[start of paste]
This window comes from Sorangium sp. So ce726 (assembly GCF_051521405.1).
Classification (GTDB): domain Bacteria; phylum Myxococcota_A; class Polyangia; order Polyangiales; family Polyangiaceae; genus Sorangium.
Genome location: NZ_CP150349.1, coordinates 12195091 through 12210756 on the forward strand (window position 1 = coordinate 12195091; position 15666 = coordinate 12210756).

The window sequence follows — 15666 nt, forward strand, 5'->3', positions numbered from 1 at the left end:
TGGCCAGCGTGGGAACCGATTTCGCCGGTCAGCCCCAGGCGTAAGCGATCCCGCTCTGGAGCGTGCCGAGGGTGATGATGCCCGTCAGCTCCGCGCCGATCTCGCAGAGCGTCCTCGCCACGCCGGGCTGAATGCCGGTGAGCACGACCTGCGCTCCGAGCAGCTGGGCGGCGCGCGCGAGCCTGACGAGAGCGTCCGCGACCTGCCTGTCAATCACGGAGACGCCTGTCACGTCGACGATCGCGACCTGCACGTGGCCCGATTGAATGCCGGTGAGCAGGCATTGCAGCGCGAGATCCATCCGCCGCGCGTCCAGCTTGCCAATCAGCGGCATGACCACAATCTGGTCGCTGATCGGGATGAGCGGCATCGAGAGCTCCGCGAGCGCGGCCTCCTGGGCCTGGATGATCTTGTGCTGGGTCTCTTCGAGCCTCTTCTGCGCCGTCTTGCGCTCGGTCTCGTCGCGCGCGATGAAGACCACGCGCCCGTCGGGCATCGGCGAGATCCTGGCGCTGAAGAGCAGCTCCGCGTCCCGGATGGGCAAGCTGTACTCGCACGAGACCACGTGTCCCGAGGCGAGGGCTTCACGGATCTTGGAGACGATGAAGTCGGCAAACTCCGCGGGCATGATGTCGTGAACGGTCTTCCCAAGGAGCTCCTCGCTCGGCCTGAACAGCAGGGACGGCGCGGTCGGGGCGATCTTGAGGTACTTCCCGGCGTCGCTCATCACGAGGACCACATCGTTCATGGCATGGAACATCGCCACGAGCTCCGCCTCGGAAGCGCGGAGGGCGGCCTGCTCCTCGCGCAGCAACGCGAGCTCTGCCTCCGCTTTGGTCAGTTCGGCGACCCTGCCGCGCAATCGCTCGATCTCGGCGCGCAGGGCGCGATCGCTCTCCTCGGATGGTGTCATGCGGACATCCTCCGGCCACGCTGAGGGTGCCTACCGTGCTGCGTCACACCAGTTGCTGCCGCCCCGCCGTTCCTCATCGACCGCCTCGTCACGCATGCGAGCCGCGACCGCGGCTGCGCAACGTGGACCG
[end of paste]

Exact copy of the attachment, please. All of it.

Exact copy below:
This window comes from Sorangium sp. So ce726 (assembly GCF_051521405.1).
Classification (GTDB): domain Bacteria; phylum Myxococcota_A; class Polyangia; order Polyangiales; family Polyangiaceae; genus Sorangium.
Genome location: NZ_CP150349.1, coordinates 12195091 through 12210756 on the forward strand (window position 1 = coordinate 12195091; position 15666 = coordinate 12210756).

The window sequence follows — 15666 nt, forward strand, 5'->3', positions numbered from 1 at the left end:
TGGCCAGCGTGGGAACCGATTTCGCCGGTCAGCCCCAGGCGTAAGCGATCCCGCTCTGGAGCGTGCCGAGGGTGATGATGCCCGTCAGCTCCGCGCCGATCTCGCAGAGCGTCCTCGCCACGCCGGGCTGAATGCCGGTGAGCACGACCTGCGCTCCGAGCAGCTGGGCGGCGCGCGCGAGCCTGACGAGAGCGTCCGCGACCTGCCTGTCAATCACGGAGACGCCTGTCACGTCGACGATCGCGACCTGCACGTGGCCCGATTGAATGCCGGTGAGCAGGCATTGCAGCGCGAGATCCATCCGCCGCGCGTCCAGCTTGCCAATCAGCGGCATGACCACAATCTGGTCGCTGATCGGGATGAGCGGCATCGAGAGCTCCGCGAGCGCGGCCTCCTGGGCCTGGATGATCTTGTGCTGGGTCTCTTCGAGCCTCTTCTGCGCCGTCTTGCGCTCGGTCTCGTCGCGCGCGATGAAGACCACGCGCCCGTCGGGCATCGGCGAGATCCTGGCGCTGAAGAGCAGCTCCGCGTCCCGGATGGGCAAGCTGTACTCGCACGAGACCACGTGTCCCGAGGCGAGGGCTTCACGGATCTTGGAGACGATGAAGTCGGCAAACTCCGCGGGCATGATGTCGTGAACGGTCTTCCCAAGGAGCTCCTCGCTCGGCCTGAACAGCAGGGACGGCGCGGTCGGGGCGATCTTGAGGTACTTCCCGGCGTCGCTCATCACGAGGACCACATCGTTCATGGCATGGAACATCGCCACGAGCTCCGCCTCGGAAGCGCGGAGGGCGGCCTGCTCCTCGCGCAGCAACGCGAGCTCTGCCTCCGCTTTGGTCAGTTCGGCGACCCTGCCGCGCAATCGCTCGATCTCGGCGCGCAGGGCGCGATCGCTCTCCTCGGATGGTGTCATGCGGACATCCTCCGGCCACGCTGAGGGTGCCTACCGTGCTGCGTCACACCAGTTGCTGCCGCCCCGCCGTTCCTCATCGACCGCCTCGTCACGCATGCGAGCCGCGACCGCGGCTGCGCAACGTGGACCG